DISCUSSION: Defining Our Field - what is 'classical music' to us, why are we involved and what can we learn from our differences? Read John Dante Prevedini's essay, watch the panel discussion and make your own comments.
This is an absolute cracker of a disc and right from the first note, one feels that one is hearing something extraordinary. I was unaware of the violin and piano music of these two modern masters and was pleasantly surprised at how listenable the works of both composers are for this genre. In many ways, both composers demonstrate a strong claim to previous composers, such as Szymanowski, and there is nothing at all avant-garde in this music, even though these are unmistakably twentieth century works. The performances by violinist Michael Foyle and pianist Maksim Štšura are responsive, intelligent and very polished and I, for one, found this disc a delight.
The first work, by Witold Lutosławski (1913-1994), entitled Subito, was written in 1992 and is a tour de force. It launches immediately with a violin flourish, flowed by a piano chord. It then slows down briefly before picking up momentum again. The programme notes are comprehensive so I do not intend to give a blow by blow account, needless to say that in this work, there are passages that remind me very much of Szymanowski, and that there are bird-call-like passages and great virtuosity. The performers are well up to the task and create a performance that will have you sitting on the edge of your seat.
Listen — Lutosławski: Subito
(track 1, 3:53-4:40) © 2019 Delphian Records Ltd :
The title Recitativo e arioso, by the same composer, pretty much sums up its character. This work, written in 1951, looks back, particularly to Debussy. It unwinds in a pensive fashion, and is unhurried and expressive.
The early Violin Sonata No 1 from 1953 by Krzysztof Penderecki (1933-2020) is in three movements and is somewhat reminiscent of Grazyna Bacewicz - a composer I am very fond of. The first movement is positive and energetic, with some quieter lyrical passages, but the overall mood is defiant and energetic.
Listen — Penderecki: Allegro
(track 3, 2:26-3:09) © 2019 Delphian Records Ltd :
The second movement is an exercise in restraint, yet contains some feeling of disquiet, but it does not dwell on such moments long.
The last movement starts with a light dance-like figure and gradually becomes more impassioned and syncopated. There are ample opportunities for this partnership to reveal their skill.
The next work, also by Penderecki, entitled Three Miniatures, is just under four minutes long in total and was composed in 1959. These pieces, particularly the first two, are reflective of Penderecki's absorption in the avant-garde composers of the period, but are still very listenable and illustrate the wide ranges of style that have encompassed Penderecki's output.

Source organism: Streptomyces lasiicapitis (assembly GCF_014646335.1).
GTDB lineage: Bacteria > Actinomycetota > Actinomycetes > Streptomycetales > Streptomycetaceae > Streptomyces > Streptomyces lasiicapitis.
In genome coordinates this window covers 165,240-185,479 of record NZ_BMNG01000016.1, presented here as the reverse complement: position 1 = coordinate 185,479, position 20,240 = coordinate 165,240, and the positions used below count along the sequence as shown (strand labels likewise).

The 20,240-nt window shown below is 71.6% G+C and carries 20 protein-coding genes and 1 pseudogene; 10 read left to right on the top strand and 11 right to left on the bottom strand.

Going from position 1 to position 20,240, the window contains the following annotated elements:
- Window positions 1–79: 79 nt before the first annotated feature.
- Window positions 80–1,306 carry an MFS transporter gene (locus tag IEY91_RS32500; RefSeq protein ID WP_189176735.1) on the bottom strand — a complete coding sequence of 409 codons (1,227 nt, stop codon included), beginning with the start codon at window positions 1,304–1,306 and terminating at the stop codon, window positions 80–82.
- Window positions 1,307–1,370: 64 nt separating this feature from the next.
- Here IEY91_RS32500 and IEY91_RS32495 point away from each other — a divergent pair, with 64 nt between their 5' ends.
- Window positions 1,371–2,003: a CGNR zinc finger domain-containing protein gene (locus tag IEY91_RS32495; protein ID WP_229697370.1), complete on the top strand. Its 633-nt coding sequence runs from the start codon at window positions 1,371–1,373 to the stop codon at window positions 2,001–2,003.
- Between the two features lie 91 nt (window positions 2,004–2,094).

Lutosławski's five movement Partita, written in 1984, is an intense work and the performance has all the energy and virtuosity that the music requires. Both performers are also very sensitive to the rapid change of mood. This fifteen-minute work is varied in nature, but it is the third movement, 'Largo', which really creates a strong impact. It is soulful and lament like, with strange bird-chirp-like passages, and a passage that has a long sustained crescendo, relaxes at a climax and then builds again before concluding quietly.
Listen — Lutosławski: Largo (Partita)
(track 11, 2:14-3:00) © 2019 Delphian Records Ltd :
The last movement is charged, requires a lot of virtuosity from both performers and will have you sitting on the edge of your seat.
The most substantial work on the disc is Penderecki's five-movement Violin Sonata No 2 (1999), lasting over thirty-five minutes.
The first movement begins somewhat fragmentedly and then gradually expands. It is quite chromatic in nature at one moment and then tonal the next. At times it reminds one very much of Shostakovich and at others it is somewhat Mahlerian, especially in the harmony.
The Allegretto Scherzando second movement starts with a rather sardonic waltz. At times it sounds like some of the music from Prokofiev's ballet scores, and at other times like Shostakovich.
The third movement, Notturno, opens with one of the thematic ideas present in the first movement, which reminded me of Shostakovich. At times the music is very poignant and reflective, and at others more passionate. The movement is quite fragmented in many ways and also restless, making the listener somewhat unsure where this is all leading. Actually, though, the growth of this movement makes sensed as it unfolds. I think this is the core of the sonata, looking back with a kind of wistfulness, knowing that one cannot and should not return to an earlier time.
Listen — Penderecki: Notturno: Adagio (Violin Sonata No 2)
(track 16, 5:40-6:25) © 2019 Delphian Records Ltd :
The fourth movement Allegro starts off with a romp. It is impassioned and certainly a test for both performers. The fast and furious passages give way, from time to time, to more expressive and rhapsodic passages, reminiscent of Szymanowski, but these moments are relatively brief before the ferocity returns.
Listen — Penderecki: Allegro (Violin Sonata No 2)
(track 17, 3:45-4:43) © 2019 Delphian Records Ltd :
The final Andante is at times nostalgic and poignant and at others tense, reflecting perhaps the composer's uneasiness - he completed this work on the last day of 1999 and one certainly senses the his uneasiness and uncertainty of what the next millennium will bring. I do not feel a sense of finality with this music - more an unanswered question.
This disc left me gasping as I did not expect such approachable music from these two composers. The partnership between the two artist on this disc is very satisfying, reinforcing just how fine many emerging artists are. This is another disc I would urge you to consider purchasing.
Copyright © 25 August 2020